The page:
Jul 11, 2008 (CIDRAP News) – A Dutch woman who fell ill with Marburg hemorrhagic fever after visiting a bat-infested cave in Uganda has died, Dutch authorities announced today.Authorities said the 40-year-old woman, who was not identified, died overnight at Leiden University Medical Centre, according to reports from Reuters and Agence France-Presse (AFP). The woman’s illness was first announced yesterday.In a statement yesterday, the World Health Organization (WHO) said the woman was reportedly exposed to fruit bats during a visit to the “python cave” in the Maramagambo forest on Jun 19. The cave is thought to harbor bat species that have been found to carry Marburg virus and its close relative, Ebola virus, in other parts of Africa, the agency said.”A large bat population was seen in the cave and the woman is reported to have had direct contact with one bat,” the WHO said.The woman had visited another cave 3 days earlier, but no bats were seen there, the WHO said. She returned to the Netherlands in good health on Jun 28, but she became ill with a fever Jul 2 and was hospitalized Jul 5. She deteriorated rapidly and suffered liver failure and severe hemorrhaging Jul 7.WHO spokesman Gregory Hartl said people who had contact with the woman have been monitored and have not shown any symptoms, Reuters reported. The WHO statement said no attempts were made to alert passengers who were on the woman’s return flight from Uganda, because she didn’t get sick until 4 days after the flight.”The chance of the virus spreading through the Netherlands is very small,” the Dutch National Institute for Public Health and the Environment (RIVM) said in a statement yesterday. Marburg virus spreads through contact with bodily fluids of infected people or animals.Hartl said people don’t need to cancel trips to Uganda because of the case, but they should not enter caves with bats, according to Reuters.Uganda’s health ministry issued a statement advising people entering caves or mines in the western district of Kamwenge to take “maximum precaution not to get into close contact with the bats and non-human primates in the nearby forests,” Reuters reported.The story said the Kitaka mine in Kamwenge, about 155 miles from Kampala, the capital, was closed last August after three miners contracted Marburg and one died.There is no specific treatment or vaccine for Marburg fever, which is fatal in up to 90% of cases. In a major outbreak in Angola in 2004 and 2005, 227 of 252 confirmed cases were fatal.See also: Jul 10 WHO statementhttp://www.who.int/csr/don/2008_07_10/en/index.htmlJul 10 RIVM statementhttp://www.rivm.nl/en/Library/Common_and_Present/Newsmessages/2008/Dutch_tourist_infected_with_Marburg_virusJul 10 CIDRAP News story “Marburg fever case reported in Netherlands”
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The Fifa president concedes he knew it would be problematic to host the event in the summer and will meet with the organisation’s board in October to argue for a winter tournament.Fifa president Sepp Blatter has admitted that it may have been a mistake to give Qatar the World Cup in 2022, knowing full well that the tournament being played in the summer would cause serious problems.The Arab nation was awarded the event in 2010 but there have been significant concerns raised about players’ and supporters’ safety holding the event in summer months, when temperatures can reach 50 degrees Celsius.In February 2011, Blatter insisted that the 2022 tournament would be held in the summer but has had a change of heart and will make a proposal to Fifa’s Executive Committee in October to alter the dates of the event to the winter.When it was suggested to him that, at the time of bidding, he already knew that it would be impossible to host the World Cup in the summer in Qatar, Blatter told insideworldfootball: “That may well be so and it may well be that we made a mistake at the time.“After many discussions, deliberations and critical review of the entire matter, I came to the conclusion that playing the World Cup in the heat of Qatar’s summer was simply not a responsible thing to do – despite the fact that I know full well that Qatar has the means to develop the best cooling technology. “That is why I went public and suggested that the Fifa ExCo should review the period when the event shall be staged and see what consequences it would have to play in winter.”Key figures in the Premier League and Bundesliga chief Christian Seifert, as well as other European leagues, have raised concerns over the club calendar in Europe, which would face upheaval for three to four years should the change go ahead.Nevertheless, Blatter will go to Fifa’s board in early October to propose the event be changed to the winter.He continued: “We need to see whether the owner of the Fifa World Cup – Fifa – actually agrees with my recommendation, one that I shall table at the October 3-4 ExCo meeting, and whether it follows my advice to change the dates from summer to winter.“Once the Executive Committee of Fifa has agreed to that, we can take the next step, which will include a close look at the international calendar and establish what consequences the change would have. And we would naturally need to speak to and consult with all interested parties and stakeholders.” Blatter had previously said in July that he was confident that the move will be accepted. “The executive committee will certainly follow my proposal,” he declared. “Then we will have dealt with it for good.”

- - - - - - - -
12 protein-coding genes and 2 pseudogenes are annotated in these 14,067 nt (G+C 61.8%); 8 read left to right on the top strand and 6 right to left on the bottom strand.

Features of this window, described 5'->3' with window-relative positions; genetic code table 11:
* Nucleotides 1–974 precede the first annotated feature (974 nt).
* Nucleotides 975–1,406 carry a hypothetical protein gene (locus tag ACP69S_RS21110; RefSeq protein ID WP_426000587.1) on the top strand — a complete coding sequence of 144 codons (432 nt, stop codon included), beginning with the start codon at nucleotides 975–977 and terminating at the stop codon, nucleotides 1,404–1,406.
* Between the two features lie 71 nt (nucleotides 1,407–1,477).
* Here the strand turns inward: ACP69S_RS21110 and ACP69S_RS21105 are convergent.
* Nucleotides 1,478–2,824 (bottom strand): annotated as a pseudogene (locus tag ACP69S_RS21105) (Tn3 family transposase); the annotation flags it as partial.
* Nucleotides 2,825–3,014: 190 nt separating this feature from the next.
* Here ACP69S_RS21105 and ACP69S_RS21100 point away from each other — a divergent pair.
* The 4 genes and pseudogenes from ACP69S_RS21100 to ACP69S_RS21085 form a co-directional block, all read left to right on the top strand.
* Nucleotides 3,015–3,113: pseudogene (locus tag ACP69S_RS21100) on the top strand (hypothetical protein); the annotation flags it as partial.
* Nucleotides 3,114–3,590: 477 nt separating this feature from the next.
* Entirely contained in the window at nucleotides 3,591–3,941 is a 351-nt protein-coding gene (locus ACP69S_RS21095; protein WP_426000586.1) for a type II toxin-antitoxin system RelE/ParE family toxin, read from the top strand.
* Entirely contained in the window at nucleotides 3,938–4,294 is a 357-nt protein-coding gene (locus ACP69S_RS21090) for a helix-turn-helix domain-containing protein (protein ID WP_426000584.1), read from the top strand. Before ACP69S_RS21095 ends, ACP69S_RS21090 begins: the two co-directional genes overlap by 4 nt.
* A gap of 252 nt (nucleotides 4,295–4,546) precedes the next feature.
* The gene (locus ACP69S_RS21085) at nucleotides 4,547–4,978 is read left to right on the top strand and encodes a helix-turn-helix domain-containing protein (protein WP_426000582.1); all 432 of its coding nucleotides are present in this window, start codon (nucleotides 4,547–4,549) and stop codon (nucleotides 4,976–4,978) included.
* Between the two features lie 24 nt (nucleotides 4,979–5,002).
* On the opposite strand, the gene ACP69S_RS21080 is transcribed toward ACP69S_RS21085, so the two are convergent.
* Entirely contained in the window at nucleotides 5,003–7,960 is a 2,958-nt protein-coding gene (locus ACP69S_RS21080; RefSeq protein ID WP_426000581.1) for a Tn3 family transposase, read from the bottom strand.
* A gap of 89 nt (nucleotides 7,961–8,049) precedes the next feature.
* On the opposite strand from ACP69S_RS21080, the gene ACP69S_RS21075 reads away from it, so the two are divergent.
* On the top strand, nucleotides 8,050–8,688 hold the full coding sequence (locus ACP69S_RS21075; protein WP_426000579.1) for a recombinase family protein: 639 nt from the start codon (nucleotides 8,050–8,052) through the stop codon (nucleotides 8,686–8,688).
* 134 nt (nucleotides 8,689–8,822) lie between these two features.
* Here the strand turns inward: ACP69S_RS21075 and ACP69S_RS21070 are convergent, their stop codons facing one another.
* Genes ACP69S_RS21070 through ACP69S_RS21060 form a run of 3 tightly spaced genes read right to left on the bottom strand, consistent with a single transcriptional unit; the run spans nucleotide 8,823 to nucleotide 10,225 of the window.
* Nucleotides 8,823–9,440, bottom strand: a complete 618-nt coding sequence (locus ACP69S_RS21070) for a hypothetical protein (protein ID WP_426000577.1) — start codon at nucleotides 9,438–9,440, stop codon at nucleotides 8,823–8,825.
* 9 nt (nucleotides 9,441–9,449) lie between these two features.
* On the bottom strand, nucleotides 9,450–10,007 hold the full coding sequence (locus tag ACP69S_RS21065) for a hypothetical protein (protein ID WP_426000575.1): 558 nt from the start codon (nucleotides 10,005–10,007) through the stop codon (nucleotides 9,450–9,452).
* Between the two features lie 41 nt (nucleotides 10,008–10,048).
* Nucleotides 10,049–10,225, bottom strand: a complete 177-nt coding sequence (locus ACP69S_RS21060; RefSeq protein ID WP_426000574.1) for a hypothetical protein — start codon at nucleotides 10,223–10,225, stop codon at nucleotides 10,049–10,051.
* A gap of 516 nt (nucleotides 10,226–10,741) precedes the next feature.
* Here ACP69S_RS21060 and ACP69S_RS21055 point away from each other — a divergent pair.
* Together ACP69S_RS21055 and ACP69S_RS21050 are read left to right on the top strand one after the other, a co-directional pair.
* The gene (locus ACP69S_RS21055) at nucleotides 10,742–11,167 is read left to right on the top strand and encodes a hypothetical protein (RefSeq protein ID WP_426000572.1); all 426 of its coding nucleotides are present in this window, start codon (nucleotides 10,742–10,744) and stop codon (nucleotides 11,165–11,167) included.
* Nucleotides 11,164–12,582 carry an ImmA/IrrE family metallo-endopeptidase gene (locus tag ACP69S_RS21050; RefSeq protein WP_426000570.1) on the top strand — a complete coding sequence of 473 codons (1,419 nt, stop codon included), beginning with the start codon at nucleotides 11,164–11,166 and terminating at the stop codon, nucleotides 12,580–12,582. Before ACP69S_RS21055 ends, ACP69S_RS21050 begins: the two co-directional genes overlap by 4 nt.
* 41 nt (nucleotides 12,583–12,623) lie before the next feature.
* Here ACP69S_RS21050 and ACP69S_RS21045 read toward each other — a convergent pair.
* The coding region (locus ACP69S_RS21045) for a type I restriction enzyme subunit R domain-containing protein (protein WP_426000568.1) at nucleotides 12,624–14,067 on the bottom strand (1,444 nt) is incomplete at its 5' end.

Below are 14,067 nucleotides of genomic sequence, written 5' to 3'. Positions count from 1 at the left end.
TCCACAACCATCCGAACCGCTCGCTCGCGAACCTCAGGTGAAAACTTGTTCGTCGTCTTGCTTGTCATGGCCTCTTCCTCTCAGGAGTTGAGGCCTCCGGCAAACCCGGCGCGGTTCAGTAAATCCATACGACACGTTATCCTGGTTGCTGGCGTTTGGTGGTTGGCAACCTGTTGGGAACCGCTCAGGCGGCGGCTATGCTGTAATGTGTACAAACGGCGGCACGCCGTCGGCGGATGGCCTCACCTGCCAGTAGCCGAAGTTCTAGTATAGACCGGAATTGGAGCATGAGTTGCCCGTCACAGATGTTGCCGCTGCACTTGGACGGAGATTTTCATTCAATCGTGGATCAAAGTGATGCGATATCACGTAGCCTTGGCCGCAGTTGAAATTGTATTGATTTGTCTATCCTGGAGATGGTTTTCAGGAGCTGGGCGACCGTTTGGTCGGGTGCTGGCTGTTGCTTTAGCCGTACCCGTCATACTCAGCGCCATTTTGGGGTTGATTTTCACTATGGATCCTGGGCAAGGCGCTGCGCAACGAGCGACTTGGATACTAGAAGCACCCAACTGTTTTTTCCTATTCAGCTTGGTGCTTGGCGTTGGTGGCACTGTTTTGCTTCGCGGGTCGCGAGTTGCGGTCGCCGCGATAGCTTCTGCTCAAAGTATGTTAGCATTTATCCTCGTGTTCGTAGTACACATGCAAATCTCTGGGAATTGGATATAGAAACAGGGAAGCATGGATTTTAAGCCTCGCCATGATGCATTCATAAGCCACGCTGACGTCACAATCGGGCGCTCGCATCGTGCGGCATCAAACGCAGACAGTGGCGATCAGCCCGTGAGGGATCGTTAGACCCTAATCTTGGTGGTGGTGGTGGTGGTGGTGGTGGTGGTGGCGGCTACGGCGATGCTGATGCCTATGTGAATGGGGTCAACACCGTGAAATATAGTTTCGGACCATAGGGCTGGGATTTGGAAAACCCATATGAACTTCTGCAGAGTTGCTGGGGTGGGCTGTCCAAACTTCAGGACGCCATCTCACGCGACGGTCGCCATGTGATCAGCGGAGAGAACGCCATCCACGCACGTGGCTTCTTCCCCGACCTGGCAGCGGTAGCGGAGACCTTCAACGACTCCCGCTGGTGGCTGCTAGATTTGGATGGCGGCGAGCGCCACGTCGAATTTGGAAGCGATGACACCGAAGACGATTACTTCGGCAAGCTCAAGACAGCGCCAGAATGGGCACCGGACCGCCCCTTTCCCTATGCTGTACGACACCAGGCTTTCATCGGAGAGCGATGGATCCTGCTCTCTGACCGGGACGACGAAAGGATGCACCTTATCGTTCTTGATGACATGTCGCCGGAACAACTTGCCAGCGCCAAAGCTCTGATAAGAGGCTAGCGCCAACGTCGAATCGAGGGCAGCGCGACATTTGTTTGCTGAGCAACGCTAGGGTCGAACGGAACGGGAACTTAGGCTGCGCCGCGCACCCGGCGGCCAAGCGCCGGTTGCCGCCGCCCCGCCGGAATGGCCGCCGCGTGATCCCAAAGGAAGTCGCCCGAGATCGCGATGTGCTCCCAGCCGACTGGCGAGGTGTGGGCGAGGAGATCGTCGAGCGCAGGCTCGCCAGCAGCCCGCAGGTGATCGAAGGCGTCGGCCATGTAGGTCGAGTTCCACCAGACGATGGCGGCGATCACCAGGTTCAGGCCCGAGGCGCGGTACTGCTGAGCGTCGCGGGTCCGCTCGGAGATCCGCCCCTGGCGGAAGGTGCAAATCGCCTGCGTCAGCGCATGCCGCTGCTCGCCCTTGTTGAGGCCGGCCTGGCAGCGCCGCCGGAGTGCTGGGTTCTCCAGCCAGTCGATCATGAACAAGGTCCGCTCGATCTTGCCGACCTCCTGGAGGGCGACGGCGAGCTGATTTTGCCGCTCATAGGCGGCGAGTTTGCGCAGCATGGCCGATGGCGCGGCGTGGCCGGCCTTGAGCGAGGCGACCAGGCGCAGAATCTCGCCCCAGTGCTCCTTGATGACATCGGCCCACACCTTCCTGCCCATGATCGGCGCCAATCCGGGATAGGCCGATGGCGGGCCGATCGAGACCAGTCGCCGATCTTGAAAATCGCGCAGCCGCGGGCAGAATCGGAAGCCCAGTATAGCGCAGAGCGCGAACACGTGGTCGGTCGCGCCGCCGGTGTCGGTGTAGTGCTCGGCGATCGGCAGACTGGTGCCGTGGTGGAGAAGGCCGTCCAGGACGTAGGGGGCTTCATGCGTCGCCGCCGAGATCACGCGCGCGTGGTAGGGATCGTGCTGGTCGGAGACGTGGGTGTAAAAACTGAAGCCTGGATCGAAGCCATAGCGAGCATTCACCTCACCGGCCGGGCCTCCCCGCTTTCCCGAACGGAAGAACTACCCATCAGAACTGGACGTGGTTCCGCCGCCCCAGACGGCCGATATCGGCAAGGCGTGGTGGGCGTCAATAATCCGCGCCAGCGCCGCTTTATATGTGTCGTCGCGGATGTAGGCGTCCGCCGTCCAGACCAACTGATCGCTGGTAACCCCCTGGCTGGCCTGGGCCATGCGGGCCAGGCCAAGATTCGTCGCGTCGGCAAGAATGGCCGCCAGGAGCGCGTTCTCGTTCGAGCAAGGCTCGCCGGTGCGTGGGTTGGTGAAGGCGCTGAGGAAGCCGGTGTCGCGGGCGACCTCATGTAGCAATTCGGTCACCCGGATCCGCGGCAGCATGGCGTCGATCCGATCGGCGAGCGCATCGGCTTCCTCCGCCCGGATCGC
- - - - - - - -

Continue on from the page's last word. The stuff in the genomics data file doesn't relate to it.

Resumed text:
The black plume of smoke Laurie Sharpe spotted during her morning walk Monday looked like it could be billowing from a backyard burn. It was what she noticed next — thick orange flames reaching into the sky above a home at 10813 N.E. 38th Ave. — that sent her rushing to see if anyone at a threatened ranch-style house needed help. There was no one outside, but Sharpe could see a walker on the front porch. It took four rounds of knocks before Donna R. Davis unlocked the door. Sharpe said the 86-year-old woman was reluctant to leave, wanting instead to stay and protect the home against flames that could be seen advancing. Davis planned to push back a fire engulfing a fifth-wheel type trailer with a garden hose.“I said, ‘I’m sorry, ma’am, but smoke kills. We’re getting out,’ ” Sharpe said.A pastor at an area church, Sharpe said she navigated heavy black smoke to haul from the home a crate holding a black cocker spaniel. She said she then had to push Davis outside. “Fortunately, I was there,” Sharpe said. Davis was unharmed but shaken, said Dawn Johnson, a spokeswoman for Clark County Fire District 6. As crews worked to put out the blaze, Davis went across the street to a neighbor’s home. “She’s doing well,” Keith Garder, the neighbor, said of Davis. “She’s not hurt. She’s upset.”Smoke visible from mile awayFire District 6 firefighters reported they could see a large plume of smoke as they left their station on Northeast Hazel Dell Avenue, more than a mile away from the fire.